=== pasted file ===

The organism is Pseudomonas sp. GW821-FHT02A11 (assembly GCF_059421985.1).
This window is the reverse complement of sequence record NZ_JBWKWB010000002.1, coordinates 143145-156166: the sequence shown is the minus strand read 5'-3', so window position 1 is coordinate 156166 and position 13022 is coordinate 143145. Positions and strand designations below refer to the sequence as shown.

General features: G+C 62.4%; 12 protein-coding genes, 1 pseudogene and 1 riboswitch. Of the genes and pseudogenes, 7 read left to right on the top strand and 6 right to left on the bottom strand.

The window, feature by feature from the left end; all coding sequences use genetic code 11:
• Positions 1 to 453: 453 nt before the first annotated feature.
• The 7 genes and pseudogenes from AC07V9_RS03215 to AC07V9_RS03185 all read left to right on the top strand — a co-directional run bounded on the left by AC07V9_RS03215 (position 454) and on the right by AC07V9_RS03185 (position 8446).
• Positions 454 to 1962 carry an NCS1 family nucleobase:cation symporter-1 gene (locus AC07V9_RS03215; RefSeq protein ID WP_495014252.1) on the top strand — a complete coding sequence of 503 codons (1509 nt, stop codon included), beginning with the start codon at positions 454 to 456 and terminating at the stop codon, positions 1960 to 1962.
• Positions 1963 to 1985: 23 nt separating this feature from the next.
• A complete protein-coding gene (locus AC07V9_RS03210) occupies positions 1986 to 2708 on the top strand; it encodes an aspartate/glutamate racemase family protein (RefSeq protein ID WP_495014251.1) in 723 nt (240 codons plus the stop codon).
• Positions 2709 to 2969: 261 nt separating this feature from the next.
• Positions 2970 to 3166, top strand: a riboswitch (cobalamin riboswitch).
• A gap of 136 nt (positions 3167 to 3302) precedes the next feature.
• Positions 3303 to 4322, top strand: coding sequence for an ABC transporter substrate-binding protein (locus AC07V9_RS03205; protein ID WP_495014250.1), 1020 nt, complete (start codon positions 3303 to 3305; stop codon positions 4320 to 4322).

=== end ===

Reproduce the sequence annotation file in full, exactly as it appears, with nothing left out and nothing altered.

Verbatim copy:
The organism is Pseudomonas sp. GW821-FHT02A11 (assembly GCF_059421985.1).
This window is the reverse complement of sequence record NZ_JBWKWB010000002.1, coordinates 143145-156166: the sequence shown is the minus strand read 5'-3', so window position 1 is coordinate 156166 and position 13022 is coordinate 143145. Positions and strand designations below refer to the sequence as shown.

General features: G+C 62.4%; 12 protein-coding genes, 1 pseudogene and 1 riboswitch. Of the genes and pseudogenes, 7 read left to right on the top strand and 6 right to left on the bottom strand.

The window, feature by feature from the left end; all coding sequences use genetic code 11:
• Positions 1 to 453: 453 nt before the first annotated feature.
• The 7 genes and pseudogenes from AC07V9_RS03215 to AC07V9_RS03185 all read left to right on the top strand — a co-directional run bounded on the left by AC07V9_RS03215 (position 454) and on the right by AC07V9_RS03185 (position 8446).
• Positions 454 to 1962 carry an NCS1 family nucleobase:cation symporter-1 gene (locus AC07V9_RS03215; RefSeq protein ID WP_495014252.1) on the top strand — a complete coding sequence of 503 codons (1509 nt, stop codon included), beginning with the start codon at positions 454 to 456 and terminating at the stop codon, positions 1960 to 1962.
• Positions 1963 to 1985: 23 nt separating this feature from the next.
• A complete protein-coding gene (locus AC07V9_RS03210) occupies positions 1986 to 2708 on the top strand; it encodes an aspartate/glutamate racemase family protein (RefSeq protein ID WP_495014251.1) in 723 nt (240 codons plus the stop codon).
• Positions 2709 to 2969: 261 nt separating this feature from the next.
• Positions 2970 to 3166, top strand: a riboswitch (cobalamin riboswitch).
• A gap of 136 nt (positions 3167 to 3302) precedes the next feature.
• Positions 3303 to 4322, top strand: coding sequence for an ABC transporter substrate-binding protein (locus AC07V9_RS03205; protein ID WP_495014250.1), 1020 nt, complete (start codon positions 3303 to 3305; stop codon positions 4320 to 4322).